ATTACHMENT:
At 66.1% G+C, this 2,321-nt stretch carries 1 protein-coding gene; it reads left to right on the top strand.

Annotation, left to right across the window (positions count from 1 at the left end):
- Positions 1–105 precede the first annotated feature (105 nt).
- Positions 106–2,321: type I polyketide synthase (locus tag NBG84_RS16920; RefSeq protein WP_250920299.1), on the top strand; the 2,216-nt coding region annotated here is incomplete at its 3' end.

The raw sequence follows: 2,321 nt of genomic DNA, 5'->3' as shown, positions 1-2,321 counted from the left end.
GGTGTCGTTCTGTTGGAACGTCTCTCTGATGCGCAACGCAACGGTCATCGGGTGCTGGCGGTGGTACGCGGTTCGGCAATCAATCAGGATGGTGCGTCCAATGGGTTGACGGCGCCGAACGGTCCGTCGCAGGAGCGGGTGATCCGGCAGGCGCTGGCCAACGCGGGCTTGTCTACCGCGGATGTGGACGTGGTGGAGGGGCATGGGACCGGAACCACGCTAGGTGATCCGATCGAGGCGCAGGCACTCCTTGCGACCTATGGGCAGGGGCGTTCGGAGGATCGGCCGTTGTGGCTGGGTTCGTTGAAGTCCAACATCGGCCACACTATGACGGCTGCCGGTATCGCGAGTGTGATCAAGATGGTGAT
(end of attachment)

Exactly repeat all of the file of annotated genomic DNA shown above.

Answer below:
At 66.1% G+C, this 2,321-nt stretch carries 1 protein-coding gene; it reads left to right on the top strand.

Annotation, left to right across the window (positions count from 1 at the left end):
- Positions 1–105 precede the first annotated feature (105 nt).
- Positions 106–2,321: type I polyketide synthase (locus tag NBG84_RS16920; RefSeq protein WP_250920299.1), on the top strand; the 2,216-nt coding region annotated here is incomplete at its 3' end.

The raw sequence follows: 2,321 nt of genomic DNA, 5'->3' as shown, positions 1-2,321 counted from the left end.
GGTGTCGTTCTGTTGGAACGTCTCTCTGATGCGCAACGCAACGGTCATCGGGTGCTGGCGGTGGTACGCGGTTCGGCAATCAATCAGGATGGTGCGTCCAATGGGTTGACGGCGCCGAACGGTCCGTCGCAGGAGCGGGTGATCCGGCAGGCGCTGGCCAACGCGGGCTTGTCTACCGCGGATGTGGACGTGGTGGAGGGGCATGGGACCGGAACCACGCTAGGTGATCCGATCGAGGCGCAGGCACTCCTTGCGACCTATGGGCAGGGGCGTTCGGAGGATCGGCCGTTGTGGCTGGGTTCGTTGAAGTCCAACATCGGCCACACTATGACGGCTGCCGGTATCGCGAGTGTGATCAAGATGGTGAT